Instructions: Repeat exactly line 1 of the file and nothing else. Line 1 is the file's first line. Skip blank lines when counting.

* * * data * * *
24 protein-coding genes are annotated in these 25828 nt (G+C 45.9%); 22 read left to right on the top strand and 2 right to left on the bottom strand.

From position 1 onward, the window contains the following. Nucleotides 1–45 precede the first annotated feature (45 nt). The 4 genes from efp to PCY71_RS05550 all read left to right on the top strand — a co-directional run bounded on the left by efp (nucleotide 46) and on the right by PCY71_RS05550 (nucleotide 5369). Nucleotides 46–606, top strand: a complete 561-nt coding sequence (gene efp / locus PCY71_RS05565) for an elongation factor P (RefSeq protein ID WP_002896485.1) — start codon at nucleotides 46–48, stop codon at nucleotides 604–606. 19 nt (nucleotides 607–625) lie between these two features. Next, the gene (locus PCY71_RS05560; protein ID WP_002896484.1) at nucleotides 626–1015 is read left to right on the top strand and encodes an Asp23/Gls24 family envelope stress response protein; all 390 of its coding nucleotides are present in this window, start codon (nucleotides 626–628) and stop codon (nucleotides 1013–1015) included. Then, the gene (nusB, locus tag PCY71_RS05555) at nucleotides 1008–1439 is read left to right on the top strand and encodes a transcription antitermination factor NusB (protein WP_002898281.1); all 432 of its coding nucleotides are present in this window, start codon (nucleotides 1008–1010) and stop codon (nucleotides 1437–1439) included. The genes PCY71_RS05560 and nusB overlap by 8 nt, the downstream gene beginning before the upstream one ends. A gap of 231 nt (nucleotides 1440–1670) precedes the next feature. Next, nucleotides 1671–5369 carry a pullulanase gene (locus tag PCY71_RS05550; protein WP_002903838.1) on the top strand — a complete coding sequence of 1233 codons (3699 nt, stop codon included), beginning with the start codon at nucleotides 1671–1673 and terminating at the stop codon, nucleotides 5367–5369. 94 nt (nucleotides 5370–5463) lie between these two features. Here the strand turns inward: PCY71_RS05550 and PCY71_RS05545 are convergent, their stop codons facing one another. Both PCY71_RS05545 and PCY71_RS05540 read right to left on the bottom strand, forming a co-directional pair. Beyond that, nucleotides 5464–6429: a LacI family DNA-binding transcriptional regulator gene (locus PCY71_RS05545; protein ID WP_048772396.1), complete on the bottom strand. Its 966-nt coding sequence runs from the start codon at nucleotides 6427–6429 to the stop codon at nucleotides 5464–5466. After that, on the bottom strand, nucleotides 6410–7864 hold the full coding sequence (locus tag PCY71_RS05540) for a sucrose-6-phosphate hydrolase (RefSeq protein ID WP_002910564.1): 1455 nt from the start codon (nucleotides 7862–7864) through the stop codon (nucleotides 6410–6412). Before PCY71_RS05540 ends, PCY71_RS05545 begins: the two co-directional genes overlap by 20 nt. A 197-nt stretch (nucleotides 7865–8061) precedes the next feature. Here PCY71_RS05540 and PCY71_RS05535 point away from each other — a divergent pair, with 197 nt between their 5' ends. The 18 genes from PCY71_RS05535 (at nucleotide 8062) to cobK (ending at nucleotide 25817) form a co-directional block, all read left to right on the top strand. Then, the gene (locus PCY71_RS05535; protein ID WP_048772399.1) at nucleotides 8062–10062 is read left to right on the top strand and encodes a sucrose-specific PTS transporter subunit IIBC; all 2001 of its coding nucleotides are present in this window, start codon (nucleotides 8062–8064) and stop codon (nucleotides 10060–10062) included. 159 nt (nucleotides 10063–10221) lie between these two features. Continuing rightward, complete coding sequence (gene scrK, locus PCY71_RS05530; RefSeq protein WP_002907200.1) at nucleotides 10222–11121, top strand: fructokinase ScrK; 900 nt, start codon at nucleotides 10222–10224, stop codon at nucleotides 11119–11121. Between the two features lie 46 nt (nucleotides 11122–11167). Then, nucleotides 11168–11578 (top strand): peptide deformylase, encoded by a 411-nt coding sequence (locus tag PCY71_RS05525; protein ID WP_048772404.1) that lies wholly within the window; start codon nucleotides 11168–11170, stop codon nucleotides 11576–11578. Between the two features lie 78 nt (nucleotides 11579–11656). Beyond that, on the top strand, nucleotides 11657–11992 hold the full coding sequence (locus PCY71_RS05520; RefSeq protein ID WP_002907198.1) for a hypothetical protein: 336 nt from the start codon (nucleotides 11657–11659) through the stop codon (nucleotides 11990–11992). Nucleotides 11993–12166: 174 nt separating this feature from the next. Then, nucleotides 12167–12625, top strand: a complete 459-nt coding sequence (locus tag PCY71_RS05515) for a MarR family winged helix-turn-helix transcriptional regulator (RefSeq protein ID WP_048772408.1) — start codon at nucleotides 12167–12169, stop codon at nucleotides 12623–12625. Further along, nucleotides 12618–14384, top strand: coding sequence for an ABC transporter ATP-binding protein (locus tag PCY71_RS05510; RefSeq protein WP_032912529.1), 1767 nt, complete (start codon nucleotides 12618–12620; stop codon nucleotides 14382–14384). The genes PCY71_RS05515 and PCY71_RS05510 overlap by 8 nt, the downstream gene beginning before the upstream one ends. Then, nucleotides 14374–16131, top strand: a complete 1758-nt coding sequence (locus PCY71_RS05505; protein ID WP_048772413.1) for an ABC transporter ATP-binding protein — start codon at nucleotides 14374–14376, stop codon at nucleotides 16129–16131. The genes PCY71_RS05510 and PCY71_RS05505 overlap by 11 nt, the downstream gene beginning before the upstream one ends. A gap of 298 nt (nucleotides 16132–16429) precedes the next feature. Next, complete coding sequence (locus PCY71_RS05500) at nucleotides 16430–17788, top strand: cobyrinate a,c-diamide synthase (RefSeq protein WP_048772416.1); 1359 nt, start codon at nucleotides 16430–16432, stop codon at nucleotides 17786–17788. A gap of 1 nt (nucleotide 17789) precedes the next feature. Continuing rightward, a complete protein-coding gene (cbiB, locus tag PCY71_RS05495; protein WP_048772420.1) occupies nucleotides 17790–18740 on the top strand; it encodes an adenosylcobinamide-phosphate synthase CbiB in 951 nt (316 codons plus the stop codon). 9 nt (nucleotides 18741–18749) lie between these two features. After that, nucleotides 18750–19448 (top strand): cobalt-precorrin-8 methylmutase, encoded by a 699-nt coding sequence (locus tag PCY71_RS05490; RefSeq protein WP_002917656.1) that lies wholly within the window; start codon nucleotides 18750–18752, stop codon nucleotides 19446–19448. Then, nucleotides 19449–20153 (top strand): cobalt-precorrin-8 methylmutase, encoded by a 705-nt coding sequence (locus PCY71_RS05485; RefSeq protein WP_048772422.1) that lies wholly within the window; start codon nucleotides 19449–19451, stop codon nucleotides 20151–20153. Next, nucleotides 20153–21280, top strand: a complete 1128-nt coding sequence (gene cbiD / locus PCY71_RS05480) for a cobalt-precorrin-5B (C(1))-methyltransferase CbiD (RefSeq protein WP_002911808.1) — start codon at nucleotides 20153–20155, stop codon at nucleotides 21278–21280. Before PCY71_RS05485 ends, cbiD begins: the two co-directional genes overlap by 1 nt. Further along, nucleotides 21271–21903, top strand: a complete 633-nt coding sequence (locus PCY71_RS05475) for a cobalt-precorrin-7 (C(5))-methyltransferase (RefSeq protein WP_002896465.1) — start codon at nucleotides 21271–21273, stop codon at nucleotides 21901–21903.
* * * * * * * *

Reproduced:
24 protein-coding genes are annotated in these 25828 nt (G+C 45.9%); 22 read left to right on the top strand and 2 right to left on the bottom strand.